Highgate Cemetery opened in 1839, after London graveyards had become overcrowded and unsanitary. It was the third of eight private cemeteries established on the edge of the city, open to people of all denominations. The West Cemetery covers 17 acres. The East Cemetery, covering 19 acres, opened across the road in 1860.
In the twentieth century, the cemetery became unprofitable and was neglected. Nature took over. It is now cared for by a charity, the Friends of Highgate Cemetery Trust and is run for public benefit, not for profit. It is still open for new burials, despite the very limited space available.
The West Cemetery can only be visited on a guided tour led by a volunteer, for a small charge.
The Egyptian Avenue, flanked by two obelisks, is lined with tombs, and leads up to the Circle of Lebanon.
Circle of Lebanon.
The family mausoleum of James Anderson Kelman on the Circle of Lebanon.
A columbarium (storage for cremated remains) and the family vault of Henry von Joel.
The ancient cedar tree which long predates the cemetery. It's base is now surrounded by "The Circle of Lebanon", with the tombs on the inside face in the Egyptian style, and those on the outer face from later dates mostly in the classical style. The celtic-style cross is in memory of William Usborne who died in 1875, and of his wife Mary Ann.
Alexander Litvinenko was a former officer of the Russian Federal Security Service and the KGB. He received political asylum in the UK, but died in November 2006 of poisoning with the radioactive isotope polonium-210. In May 2007 the British Foreign Office submitted a formal request to the Russian Government for the extradition of two individuals to the UK to face criminal charged relating to Litvinenko's murder.
Emma Wallace Gray died in 1845, aged 18 years, "from the effects of fire, her dress having accidentally ignited ten days previously."
Elizabeth Jackson, aged 36 years, was the first person buried in Highgate Cemetery on 26 May, 1839.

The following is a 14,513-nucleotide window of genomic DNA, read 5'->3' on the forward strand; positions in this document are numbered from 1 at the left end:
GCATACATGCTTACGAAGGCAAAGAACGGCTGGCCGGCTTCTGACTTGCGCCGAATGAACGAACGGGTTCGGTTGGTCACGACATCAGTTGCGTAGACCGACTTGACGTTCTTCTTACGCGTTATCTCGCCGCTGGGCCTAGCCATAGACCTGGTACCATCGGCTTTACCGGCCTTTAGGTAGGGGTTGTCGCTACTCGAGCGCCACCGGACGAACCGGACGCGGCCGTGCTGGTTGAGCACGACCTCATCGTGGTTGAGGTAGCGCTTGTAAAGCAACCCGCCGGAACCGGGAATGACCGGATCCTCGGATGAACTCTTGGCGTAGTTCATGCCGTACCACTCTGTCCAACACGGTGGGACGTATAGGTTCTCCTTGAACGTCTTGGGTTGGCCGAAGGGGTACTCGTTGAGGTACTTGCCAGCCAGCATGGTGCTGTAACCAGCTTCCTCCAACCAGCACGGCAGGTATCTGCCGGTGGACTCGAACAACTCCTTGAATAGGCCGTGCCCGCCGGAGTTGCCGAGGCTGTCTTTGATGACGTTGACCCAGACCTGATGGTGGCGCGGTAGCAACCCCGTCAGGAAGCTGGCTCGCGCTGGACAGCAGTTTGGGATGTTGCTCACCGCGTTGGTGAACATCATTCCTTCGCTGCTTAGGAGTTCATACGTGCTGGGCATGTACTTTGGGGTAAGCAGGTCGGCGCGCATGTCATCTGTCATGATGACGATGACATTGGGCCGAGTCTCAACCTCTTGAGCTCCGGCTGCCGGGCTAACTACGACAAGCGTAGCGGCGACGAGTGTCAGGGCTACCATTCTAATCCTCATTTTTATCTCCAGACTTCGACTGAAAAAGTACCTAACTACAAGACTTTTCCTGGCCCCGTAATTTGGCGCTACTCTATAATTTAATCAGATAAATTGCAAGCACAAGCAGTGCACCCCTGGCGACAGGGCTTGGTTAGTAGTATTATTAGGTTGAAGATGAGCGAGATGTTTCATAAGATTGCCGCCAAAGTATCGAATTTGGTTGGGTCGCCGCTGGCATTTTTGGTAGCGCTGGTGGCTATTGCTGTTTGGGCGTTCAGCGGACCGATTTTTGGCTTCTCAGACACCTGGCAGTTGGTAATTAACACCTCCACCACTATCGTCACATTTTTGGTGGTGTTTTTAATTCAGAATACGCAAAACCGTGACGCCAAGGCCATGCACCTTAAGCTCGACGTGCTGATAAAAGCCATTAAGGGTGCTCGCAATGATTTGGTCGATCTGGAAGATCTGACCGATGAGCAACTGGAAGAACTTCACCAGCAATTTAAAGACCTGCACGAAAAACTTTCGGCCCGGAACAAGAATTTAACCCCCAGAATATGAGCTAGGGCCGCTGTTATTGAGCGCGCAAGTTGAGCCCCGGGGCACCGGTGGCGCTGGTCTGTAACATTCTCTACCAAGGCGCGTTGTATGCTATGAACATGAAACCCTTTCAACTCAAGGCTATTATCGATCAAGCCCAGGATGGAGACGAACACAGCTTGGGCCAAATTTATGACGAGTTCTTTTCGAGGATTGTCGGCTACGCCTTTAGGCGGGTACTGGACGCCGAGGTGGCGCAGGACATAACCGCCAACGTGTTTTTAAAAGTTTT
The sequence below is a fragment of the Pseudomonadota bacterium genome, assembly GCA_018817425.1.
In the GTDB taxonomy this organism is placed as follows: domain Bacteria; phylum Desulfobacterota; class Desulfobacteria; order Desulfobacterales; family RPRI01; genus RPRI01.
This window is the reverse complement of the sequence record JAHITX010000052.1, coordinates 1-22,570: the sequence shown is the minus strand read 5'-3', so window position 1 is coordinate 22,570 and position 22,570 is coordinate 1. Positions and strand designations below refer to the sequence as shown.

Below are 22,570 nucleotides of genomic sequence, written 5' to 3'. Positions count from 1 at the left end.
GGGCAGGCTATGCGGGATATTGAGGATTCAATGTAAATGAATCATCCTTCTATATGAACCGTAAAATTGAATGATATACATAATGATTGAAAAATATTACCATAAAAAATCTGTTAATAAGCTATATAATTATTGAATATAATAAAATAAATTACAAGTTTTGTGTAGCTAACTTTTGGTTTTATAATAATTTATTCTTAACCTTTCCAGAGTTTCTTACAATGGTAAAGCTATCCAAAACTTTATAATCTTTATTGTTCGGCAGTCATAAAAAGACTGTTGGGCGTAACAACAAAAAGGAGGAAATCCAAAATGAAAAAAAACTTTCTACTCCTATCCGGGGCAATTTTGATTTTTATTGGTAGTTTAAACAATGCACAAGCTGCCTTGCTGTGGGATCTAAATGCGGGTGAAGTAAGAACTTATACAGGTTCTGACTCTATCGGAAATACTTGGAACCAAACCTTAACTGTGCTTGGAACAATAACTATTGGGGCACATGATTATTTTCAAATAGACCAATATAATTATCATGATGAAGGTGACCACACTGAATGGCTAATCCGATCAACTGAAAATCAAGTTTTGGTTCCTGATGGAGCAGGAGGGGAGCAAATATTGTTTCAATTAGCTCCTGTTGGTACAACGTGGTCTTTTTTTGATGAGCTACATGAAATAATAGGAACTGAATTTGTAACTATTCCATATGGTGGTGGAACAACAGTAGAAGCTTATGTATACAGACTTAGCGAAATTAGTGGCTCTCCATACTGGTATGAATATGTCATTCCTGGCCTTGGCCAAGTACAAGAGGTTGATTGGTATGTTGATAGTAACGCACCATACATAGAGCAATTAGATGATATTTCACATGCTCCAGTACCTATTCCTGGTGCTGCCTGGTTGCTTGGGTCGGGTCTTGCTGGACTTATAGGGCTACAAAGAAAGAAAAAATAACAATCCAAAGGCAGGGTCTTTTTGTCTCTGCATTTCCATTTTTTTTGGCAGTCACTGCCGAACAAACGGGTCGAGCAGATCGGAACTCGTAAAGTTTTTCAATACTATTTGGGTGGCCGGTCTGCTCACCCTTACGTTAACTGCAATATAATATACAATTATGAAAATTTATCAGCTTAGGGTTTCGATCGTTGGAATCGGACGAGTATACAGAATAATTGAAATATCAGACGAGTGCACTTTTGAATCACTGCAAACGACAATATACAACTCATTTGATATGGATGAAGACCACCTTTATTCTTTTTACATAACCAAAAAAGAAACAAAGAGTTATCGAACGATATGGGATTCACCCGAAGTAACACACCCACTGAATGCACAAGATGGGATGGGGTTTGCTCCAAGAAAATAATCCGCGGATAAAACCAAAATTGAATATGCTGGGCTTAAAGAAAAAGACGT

The Cruft family founded the famous annual dog show.
A fine example of a family grave, the family of Sir Herbert H. Bartlett.
George Wombwell was born in Wendon Lofts, Essex. He became a shoemaker in Soho, but soon began to buy exotic animals from ships that came from all over the world, and put them on display in Soho. In 1810 he established Wombwell's Travelling Menagerie. He died in 1850 and is buried under a statue of his lion Nero.
The Terrace Catacombs take the position of the original terrace of the gardens of Ashurst House, which was demolished in 1830. The brick gallery is more than 80 yards long, with each of the 825 recesses large enough to take a single coffin.
James and Jane Simpson - "Their lives were devoted to works of Christian philanthropy and benevolence especially in behalf of the Jews and deaf mutes, sympathy with the latter class led to their founding the adult deaf & dumb institution, since merged into the Association in Aid of the Deaf a& Dumb, also the British Asylum for Deaf & Dumb Females, Clapton: and to their establishing regular public religious services for this afflicted class."
Thomas Sayers, born in May 1826, was a famous bare-knuckle fighter. He was 5 feet 8 inches tall, and weighed 155 pounds. He was recognised as the heavyweight champion of England between 1857, when he defeated William Perry (the "Tipton Slasher"), and his retirement in 1860. He died in November 1865, aged 39 years.
Walter Fox Halton was buried here in 1909. His son, with the same name, is also remembered here. He was a Pasha in the Egyptian Service and President of the Egyptian Railway Board. He died in 1897 and is interred in Cairo.
Michael Faraday was a scientist who studied electromagnetism and electrochemistry. His main discoveries include the principles underlying electromagnetic induction, diamagnetism and electrolysis.
There are 318 identified casualties of both World Wars remembered at Highgate Cemetery. There are many individual CWGC headstones scattered throughout the cemetery.
Peter Otto Wolff, born in Vienna, was a civil engineer and hydrologist.